Celebrating the Unpopular Arts

How to Fix Comics

I keep reading how people are going to ‘fix comics.’ And it normally comes down to one of two things:

– If we go back to printing on Newsprint, comics will be cheaper and we’ll go back to “the way it used to be.”

– If we stop all this ‘diversity’ nonsense (which is just a commie plot to indoctrinate kids into not hating and fearing people for being different), and change all the characters back into white, heterosexual males, comics’ core audience of alienated white, heterosexual males will come flooding back and we’ll go back to “the way it used to be.”

They’re both nonsense, and here’s why…

The simple fact is that there is no single quick-fix solution.

The two big companies have spent DECADES creating the corner that they’ve painted themselves into.

(1) They saw that comics which adopted an ongoing serial format where large changes happened and characters grew and developed (Uncanny X-Men, New Teen Titans) were big sellers, so they moved everything away from a more episodic approach to a more serial approach. The problem with that is that it’s harder for new readers to just ‘jump in’ without needing to know decades worth of continuity.

(2) They saw that big events (Secret Wars, Crisis on Infinite Earths) sold, so they made them a yearly thing, and then twice yearly, and then quarterly, until every comic feels like it’s either leading towards a big ‘event’ or marking time until the next big ‘event’, not realizing that if an ‘event’ happens every other week, it’s NOT an ‘event’, it’s just that annoying thing that interrupts what you were reading with a lot of pointless noise.

(3) Combining #1 and 2, they saw that comics where big things happened (Dark Phoenix Saga, Death of Gwen Stacy) spiked sales, so they started trying to do it on a regular basis, not realizing that the reason these stories resonated so powerfully was that they DIDN’T happen all the time. Eventually, the laws of diminishing returns meant that fans grew bored with constant ‘shock’ events.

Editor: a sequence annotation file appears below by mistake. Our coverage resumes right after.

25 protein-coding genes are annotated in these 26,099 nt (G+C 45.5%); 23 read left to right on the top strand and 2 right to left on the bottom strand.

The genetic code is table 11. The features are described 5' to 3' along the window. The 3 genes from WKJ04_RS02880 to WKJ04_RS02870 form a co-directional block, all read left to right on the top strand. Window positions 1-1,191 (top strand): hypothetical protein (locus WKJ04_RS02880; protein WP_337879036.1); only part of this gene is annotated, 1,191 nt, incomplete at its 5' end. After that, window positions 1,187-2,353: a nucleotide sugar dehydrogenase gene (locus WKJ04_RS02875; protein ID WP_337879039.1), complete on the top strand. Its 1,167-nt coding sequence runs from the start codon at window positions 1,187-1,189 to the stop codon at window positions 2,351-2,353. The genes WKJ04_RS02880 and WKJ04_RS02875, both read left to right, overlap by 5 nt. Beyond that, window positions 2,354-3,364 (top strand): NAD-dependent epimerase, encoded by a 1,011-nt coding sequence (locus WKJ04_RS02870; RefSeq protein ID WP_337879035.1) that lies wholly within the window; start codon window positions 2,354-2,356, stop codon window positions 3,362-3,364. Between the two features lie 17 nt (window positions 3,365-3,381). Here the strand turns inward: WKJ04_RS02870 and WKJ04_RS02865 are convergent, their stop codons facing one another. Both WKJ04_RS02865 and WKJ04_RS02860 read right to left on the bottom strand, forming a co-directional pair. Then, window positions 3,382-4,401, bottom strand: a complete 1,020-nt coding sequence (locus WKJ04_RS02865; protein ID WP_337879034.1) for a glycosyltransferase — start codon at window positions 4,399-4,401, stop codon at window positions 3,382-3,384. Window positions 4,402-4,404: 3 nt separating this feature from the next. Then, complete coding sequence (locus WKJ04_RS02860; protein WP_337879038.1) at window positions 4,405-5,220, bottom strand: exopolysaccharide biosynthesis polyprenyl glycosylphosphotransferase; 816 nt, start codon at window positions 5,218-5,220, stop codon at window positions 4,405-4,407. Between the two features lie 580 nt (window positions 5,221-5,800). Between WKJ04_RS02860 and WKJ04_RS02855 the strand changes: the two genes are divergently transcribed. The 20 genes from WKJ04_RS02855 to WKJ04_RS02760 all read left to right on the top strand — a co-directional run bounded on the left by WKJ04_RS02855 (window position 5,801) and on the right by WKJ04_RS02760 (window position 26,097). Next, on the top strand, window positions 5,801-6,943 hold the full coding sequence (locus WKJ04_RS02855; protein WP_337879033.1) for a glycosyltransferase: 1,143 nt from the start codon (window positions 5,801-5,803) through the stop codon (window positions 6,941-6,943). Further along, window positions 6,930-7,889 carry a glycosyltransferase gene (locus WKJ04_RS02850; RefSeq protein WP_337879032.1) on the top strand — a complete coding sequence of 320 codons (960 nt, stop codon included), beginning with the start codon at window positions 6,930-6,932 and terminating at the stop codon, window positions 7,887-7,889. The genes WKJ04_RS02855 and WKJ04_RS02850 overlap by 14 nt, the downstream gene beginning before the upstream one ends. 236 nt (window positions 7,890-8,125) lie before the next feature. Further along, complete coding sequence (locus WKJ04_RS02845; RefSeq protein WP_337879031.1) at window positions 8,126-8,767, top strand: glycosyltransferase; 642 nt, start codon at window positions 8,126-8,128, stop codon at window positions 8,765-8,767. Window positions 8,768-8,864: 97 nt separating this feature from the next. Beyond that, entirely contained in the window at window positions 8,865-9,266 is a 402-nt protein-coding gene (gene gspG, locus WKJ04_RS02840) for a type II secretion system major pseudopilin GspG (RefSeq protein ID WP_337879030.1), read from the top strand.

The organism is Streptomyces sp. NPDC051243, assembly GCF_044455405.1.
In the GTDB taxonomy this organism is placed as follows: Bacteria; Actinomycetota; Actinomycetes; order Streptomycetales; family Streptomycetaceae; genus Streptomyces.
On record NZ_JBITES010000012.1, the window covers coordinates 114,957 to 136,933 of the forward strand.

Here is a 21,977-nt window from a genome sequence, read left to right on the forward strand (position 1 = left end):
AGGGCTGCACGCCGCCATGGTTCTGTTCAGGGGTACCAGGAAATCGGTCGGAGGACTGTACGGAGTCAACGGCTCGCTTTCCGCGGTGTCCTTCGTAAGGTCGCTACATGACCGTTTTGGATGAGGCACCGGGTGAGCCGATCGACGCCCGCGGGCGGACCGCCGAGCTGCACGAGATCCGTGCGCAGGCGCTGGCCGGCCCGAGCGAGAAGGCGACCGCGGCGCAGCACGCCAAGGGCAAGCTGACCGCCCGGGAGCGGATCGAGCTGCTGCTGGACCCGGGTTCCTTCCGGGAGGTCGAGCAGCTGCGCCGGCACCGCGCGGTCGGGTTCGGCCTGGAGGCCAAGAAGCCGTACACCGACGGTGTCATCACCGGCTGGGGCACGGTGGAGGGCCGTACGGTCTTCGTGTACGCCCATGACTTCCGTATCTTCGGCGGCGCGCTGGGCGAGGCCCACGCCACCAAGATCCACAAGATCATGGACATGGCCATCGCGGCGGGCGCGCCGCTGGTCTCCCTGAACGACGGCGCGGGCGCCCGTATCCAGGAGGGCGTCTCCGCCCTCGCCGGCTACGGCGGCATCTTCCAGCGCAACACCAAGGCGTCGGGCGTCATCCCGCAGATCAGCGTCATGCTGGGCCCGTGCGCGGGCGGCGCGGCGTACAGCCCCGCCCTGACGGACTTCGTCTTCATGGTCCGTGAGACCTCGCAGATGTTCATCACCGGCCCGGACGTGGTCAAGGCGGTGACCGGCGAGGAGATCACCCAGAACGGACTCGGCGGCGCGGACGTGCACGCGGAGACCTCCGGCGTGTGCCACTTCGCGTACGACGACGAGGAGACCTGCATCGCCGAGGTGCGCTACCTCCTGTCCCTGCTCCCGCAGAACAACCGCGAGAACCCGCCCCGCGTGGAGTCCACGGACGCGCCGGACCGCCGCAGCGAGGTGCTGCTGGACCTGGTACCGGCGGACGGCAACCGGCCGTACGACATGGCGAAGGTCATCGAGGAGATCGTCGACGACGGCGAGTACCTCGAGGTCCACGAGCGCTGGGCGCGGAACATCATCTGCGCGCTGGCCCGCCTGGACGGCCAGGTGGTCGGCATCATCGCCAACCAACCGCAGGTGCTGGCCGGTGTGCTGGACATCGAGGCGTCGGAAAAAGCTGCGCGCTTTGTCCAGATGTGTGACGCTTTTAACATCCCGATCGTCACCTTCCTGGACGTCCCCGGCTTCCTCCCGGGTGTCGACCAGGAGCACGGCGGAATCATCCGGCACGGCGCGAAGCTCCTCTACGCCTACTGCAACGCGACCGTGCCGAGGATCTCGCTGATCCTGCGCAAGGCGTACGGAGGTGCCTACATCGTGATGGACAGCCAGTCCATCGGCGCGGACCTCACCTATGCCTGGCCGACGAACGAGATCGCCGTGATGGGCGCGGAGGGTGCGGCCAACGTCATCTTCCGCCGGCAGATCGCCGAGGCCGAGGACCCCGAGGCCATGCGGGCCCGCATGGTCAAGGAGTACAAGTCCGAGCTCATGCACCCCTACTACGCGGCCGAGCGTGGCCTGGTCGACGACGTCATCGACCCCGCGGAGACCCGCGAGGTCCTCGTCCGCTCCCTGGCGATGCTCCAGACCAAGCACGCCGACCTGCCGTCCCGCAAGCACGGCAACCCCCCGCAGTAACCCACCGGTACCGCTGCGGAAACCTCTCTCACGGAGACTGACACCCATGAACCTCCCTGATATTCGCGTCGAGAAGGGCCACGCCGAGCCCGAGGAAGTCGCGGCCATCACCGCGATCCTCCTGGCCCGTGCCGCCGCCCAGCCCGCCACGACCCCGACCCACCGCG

(4) During the speculator boom of the 1990’s, both Marvel and DC, seeing competition from Upstart Companies like Image, Dark Horse etc… began to flood the shelves with extraneous titles (5 Spider-Man Titles, 12 Batman Titles, etc…) in order to starve their competition of shelf space.

This has resulted in customers seeing SOME titles as ‘important’ and others as surplus to requirements, (e.g. is it a CORE title, or extraneous? Is it tied to continuity or the universe directly, or tangentially?) with the result being that some of the companies’ best comics usually fail to connect with an audience.

(5) With comics gaining ‘respectability’ in the 80’s, many new readers became uncomfortable with the idea of reading ‘kiddie-stuff’, so the companies began pitching their work at older audiences and instead of the vast majority of mainstream comics being aimed at a teenage audience, but accessible to all ages, they’re now aimed at an adult audience, accessible to teenagers, and inaccessible (whether due to content, price or need to understand and follow continuity) to young readers.